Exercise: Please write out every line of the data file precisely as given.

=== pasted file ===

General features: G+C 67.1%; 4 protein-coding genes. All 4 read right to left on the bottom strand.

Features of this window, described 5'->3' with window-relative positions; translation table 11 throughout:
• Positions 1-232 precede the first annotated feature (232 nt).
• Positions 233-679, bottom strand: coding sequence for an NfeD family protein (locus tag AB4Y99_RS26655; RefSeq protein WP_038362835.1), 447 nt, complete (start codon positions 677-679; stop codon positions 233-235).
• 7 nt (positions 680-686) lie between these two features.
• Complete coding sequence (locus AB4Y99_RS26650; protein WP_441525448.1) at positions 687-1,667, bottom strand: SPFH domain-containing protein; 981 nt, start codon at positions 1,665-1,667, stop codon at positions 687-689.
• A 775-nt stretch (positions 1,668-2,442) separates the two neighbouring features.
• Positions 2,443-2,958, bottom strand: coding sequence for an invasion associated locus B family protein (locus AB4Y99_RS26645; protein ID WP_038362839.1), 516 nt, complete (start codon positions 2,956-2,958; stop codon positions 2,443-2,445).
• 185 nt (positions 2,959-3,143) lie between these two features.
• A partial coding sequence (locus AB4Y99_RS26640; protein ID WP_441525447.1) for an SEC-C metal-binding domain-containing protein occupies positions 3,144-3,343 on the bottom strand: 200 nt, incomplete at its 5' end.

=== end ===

General features: G+C 67.1%; 4 protein-coding genes. All 4 read right to left on the bottom strand.

Features of this window, described 5'->3' with window-relative positions; translation table 11 throughout:
• Positions 1-232 precede the first annotated feature (232 nt).
• Positions 233-679, bottom strand: coding sequence for an NfeD family protein (locus tag AB4Y99_RS26655; RefSeq protein WP_038362835.1), 447 nt, complete (start codon positions 677-679; stop codon positions 233-235).
• 7 nt (positions 680-686) lie between these two features.
• Complete coding sequence (locus AB4Y99_RS26650; protein WP_441525448.1) at positions 687-1,667, bottom strand: SPFH domain-containing protein; 981 nt, start codon at positions 1,665-1,667, stop codon at positions 687-689.
• A 775-nt stretch (positions 1,668-2,442) separates the two neighbouring features.
• Positions 2,443-2,958, bottom strand: coding sequence for an invasion associated locus B family protein (locus AB4Y99_RS26645; protein ID WP_038362839.1), 516 nt, complete (start codon positions 2,956-2,958; stop codon positions 2,443-2,445).
• 185 nt (positions 2,959-3,143) lie between these two features.
• A partial coding sequence (locus AB4Y99_RS26640; protein ID WP_441525447.1) for an SEC-C metal-binding domain-containing protein occupies positions 3,144-3,343 on the bottom strand: 200 nt, incomplete at its 5' end.